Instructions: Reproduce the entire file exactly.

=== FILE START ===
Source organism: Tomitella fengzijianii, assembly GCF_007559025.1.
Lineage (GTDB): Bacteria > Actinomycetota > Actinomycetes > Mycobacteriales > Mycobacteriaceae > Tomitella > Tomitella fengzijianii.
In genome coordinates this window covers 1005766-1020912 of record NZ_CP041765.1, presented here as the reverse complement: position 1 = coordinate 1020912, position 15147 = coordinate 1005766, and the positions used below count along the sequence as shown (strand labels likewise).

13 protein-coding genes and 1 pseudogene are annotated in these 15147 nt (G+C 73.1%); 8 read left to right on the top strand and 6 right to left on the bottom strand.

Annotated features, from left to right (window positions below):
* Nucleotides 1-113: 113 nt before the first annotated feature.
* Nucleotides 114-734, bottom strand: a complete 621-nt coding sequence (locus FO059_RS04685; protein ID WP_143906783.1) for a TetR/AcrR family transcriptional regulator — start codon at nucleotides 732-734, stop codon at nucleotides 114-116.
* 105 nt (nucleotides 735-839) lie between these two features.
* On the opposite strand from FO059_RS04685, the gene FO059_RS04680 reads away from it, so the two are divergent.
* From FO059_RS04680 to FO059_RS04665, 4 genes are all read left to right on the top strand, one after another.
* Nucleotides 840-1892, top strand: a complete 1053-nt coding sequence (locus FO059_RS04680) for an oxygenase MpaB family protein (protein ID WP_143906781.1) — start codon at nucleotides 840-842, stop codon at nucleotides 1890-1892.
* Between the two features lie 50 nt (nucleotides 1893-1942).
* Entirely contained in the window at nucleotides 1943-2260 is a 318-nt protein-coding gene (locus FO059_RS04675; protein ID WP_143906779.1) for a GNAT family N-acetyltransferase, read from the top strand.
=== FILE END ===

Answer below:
Source organism: Tomitella fengzijianii, assembly GCF_007559025.1.
Lineage (GTDB): Bacteria > Actinomycetota > Actinomycetes > Mycobacteriales > Mycobacteriaceae > Tomitella > Tomitella fengzijianii.
In genome coordinates this window covers 1005766-1020912 of record NZ_CP041765.1, presented here as the reverse complement: position 1 = coordinate 1020912, position 15147 = coordinate 1005766, and the positions used below count along the sequence as shown (strand labels likewise).

13 protein-coding genes and 1 pseudogene are annotated in these 15147 nt (G+C 73.1%); 8 read left to right on the top strand and 6 right to left on the bottom strand.

Annotated features, from left to right (window positions below):
* Nucleotides 1-113: 113 nt before the first annotated feature.
* Nucleotides 114-734, bottom strand: a complete 621-nt coding sequence (locus FO059_RS04685; protein ID WP_143906783.1) for a TetR/AcrR family transcriptional regulator — start codon at nucleotides 732-734, stop codon at nucleotides 114-116.
* 105 nt (nucleotides 735-839) lie between these two features.
* On the opposite strand from FO059_RS04685, the gene FO059_RS04680 reads away from it, so the two are divergent.
* From FO059_RS04680 to FO059_RS04665, 4 genes are all read left to right on the top strand, one after another.
* Nucleotides 840-1892, top strand: a complete 1053-nt coding sequence (locus FO059_RS04680) for an oxygenase MpaB family protein (protein ID WP_143906781.1) — start codon at nucleotides 840-842, stop codon at nucleotides 1890-1892.
* Between the two features lie 50 nt (nucleotides 1893-1942).
* Entirely contained in the window at nucleotides 1943-2260 is a 318-nt protein-coding gene (locus FO059_RS04675; protein ID WP_143906779.1) for a GNAT family N-acetyltransferase, read from the top strand.